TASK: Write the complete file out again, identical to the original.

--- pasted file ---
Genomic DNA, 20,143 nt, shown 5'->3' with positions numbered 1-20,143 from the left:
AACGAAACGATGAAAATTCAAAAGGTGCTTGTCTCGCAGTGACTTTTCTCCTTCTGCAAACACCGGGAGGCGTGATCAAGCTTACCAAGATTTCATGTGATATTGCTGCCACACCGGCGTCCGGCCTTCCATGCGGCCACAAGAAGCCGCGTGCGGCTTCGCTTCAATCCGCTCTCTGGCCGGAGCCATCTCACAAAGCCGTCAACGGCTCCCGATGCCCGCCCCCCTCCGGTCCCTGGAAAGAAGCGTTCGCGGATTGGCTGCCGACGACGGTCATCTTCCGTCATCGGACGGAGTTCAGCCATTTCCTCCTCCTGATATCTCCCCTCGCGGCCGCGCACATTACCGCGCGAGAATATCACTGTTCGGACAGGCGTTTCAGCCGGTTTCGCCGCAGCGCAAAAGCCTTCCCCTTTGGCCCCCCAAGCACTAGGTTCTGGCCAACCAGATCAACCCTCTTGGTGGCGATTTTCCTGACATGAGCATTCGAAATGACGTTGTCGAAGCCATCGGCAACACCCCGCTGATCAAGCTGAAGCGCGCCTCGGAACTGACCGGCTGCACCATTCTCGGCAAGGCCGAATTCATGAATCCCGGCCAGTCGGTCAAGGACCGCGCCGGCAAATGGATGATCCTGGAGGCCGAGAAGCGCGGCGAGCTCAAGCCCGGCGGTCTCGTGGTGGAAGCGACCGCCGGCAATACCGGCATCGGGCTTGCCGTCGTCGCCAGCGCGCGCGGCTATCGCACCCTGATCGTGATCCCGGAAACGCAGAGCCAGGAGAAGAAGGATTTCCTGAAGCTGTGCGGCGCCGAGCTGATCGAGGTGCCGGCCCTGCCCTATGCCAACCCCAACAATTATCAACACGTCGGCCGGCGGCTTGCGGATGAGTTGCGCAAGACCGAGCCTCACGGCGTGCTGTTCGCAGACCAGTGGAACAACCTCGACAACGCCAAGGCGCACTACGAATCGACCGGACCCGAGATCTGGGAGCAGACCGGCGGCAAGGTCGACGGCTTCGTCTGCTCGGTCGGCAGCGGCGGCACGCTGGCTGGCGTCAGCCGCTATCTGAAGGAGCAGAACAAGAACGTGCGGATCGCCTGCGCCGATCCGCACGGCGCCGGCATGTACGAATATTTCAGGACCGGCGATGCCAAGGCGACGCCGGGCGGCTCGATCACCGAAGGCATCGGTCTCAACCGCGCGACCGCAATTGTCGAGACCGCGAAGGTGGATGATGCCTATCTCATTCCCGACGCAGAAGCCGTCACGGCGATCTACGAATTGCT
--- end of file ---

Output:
Genomic DNA, 20,143 nt, shown 5'->3' with positions numbered 1-20,143 from the left:
AACGAAACGATGAAAATTCAAAAGGTGCTTGTCTCGCAGTGACTTTTCTCCTTCTGCAAACACCGGGAGGCGTGATCAAGCTTACCAAGATTTCATGTGATATTGCTGCCACACCGGCGTCCGGCCTTCCATGCGGCCACAAGAAGCCGCGTGCGGCTTCGCTTCAATCCGCTCTCTGGCCGGAGCCATCTCACAAAGCCGTCAACGGCTCCCGATGCCCGCCCCCCTCCGGTCCCTGGAAAGAAGCGTTCGCGGATTGGCTGCCGACGACGGTCATCTTCCGTCATCGGACGGAGTTCAGCCATTTCCTCCTCCTGATATCTCCCCTCGCGGCCGCGCACATTACCGCGCGAGAATATCACTGTTCGGACAGGCGTTTCAGCCGGTTTCGCCGCAGCGCAAAAGCCTTCCCCTTTGGCCCCCCAAGCACTAGGTTCTGGCCAACCAGATCAACCCTCTTGGTGGCGATTTTCCTGACATGAGCATTCGAAATGACGTTGTCGAAGCCATCGGCAACACCCCGCTGATCAAGCTGAAGCGCGCCTCGGAACTGACCGGCTGCACCATTCTCGGCAAGGCCGAATTCATGAATCCCGGCCAGTCGGTCAAGGACCGCGCCGGCAAATGGATGATCCTGGAGGCCGAGAAGCGCGGCGAGCTCAAGCCCGGCGGTCTCGTGGTGGAAGCGACCGCCGGCAATACCGGCATCGGGCTTGCCGTCGTCGCCAGCGCGCGCGGCTATCGCACCCTGATCGTGATCCCGGAAACGCAGAGCCAGGAGAAGAAGGATTTCCTGAAGCTGTGCGGCGCCGAGCTGATCGAGGTGCCGGCCCTGCCCTATGCCAACCCCAACAATTATCAACACGTCGGCCGGCGGCTTGCGGATGAGTTGCGCAAGACCGAGCCTCACGGCGTGCTGTTCGCAGACCAGTGGAACAACCTCGACAACGCCAAGGCGCACTACGAATCGACCGGACCCGAGATCTGGGAGCAGACCGGCGGCAAGGTCGACGGCTTCGTCTGCTCGGTCGGCAGCGGCGGCACGCTGGCTGGCGTCAGCCGCTATCTGAAGGAGCAGAACAAGAACGTGCGGATCGCCTGCGCCGATCCGCACGGCGCCGGCATGTACGAATATTTCAGGACCGGCGATGCCAAGGCGACGCCGGGCGGCTCGATCACCGAAGGCATCGGTCTCAACCGCGCGACCGCAATTGTCGAGACCGCGAAGGTGGATGATGCCTATCTCATTCCCGACGCAGAAGCCGTCACGGCGATCTACGAATTGCT